Today’s freebie will take us back to sewing in the 1800’s. Unlike the wonderful sewing patterns we have today, the patterns used in the 19th century were diagrams in magazines such as Peterson’s or Godey’s Ladies.
This is a dainty pinafore dress for a child. The material suggested to sew this pretty pinafore is Mull Muslin, Diaper or Holland. Each of these is a thin plainwoven, opaque linen or cotton fabric.
Diagram for Pattern Pieces
The pattern pieces include back, front, side fronts, sleeve, shoulder and trimmings. Pattern piece measurements are given in inches. The dotted lines on the pattern pieces represent a fold. You’ll also notice letters and asterisks to match the pieces when sewing. The trimming is your choice and could be lace.
You’ll need to draw the pattern using the measurements noted. Probably on wrapping, freezer or shelf paper, taping portions together as necessary. The instructions below suggest using some old muslin rather than paper.
Instructions for Enlarging
In a May 1877 Peterson’s Ladies Magazine volume an instruction on how to enlarge their diagrams was written. It’s assumed that most ladies of this day knew the fundamentals of sewing, but there must’ve been a few questions about copying the diagrams into a sewing pattern.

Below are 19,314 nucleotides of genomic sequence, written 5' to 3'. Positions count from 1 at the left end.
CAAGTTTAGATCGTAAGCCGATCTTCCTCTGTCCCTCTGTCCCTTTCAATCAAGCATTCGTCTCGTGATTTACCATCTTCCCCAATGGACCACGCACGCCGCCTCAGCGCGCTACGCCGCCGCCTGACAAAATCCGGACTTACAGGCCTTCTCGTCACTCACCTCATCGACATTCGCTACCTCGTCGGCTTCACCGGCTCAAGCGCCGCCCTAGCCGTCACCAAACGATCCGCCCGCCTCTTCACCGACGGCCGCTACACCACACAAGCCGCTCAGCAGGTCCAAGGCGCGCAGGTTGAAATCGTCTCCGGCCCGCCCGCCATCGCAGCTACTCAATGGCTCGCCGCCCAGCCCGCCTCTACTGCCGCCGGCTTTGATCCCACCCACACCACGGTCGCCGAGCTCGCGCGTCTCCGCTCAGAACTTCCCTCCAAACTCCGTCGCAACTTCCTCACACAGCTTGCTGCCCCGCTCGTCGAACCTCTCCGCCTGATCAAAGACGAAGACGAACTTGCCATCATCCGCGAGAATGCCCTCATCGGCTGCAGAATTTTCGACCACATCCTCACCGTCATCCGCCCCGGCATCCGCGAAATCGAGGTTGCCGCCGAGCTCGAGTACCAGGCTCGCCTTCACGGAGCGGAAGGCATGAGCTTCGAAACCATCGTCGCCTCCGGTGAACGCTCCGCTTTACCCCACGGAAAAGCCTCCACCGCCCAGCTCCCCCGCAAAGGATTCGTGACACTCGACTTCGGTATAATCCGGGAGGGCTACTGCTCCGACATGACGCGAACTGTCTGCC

PDF File Download
You’ll find the paragraph on enlarging the diagram in the PDF file below:
To read a file in PDF format you’ll need the Adobe Reader software on your computer. Most computers come with it, but it is free and can be found here.
Download Instructions: Right-Click the link and select either “save target as” or “save link as” depending on what browser you are using or simply click on it and save or print.
If you like this post, be sure to share it with your friends and like our Facebook Page so you can get updates every time we post new patterns.
This post may contain affiliate links. These affiliate links help support this site. For more information, please see my disclosure policy.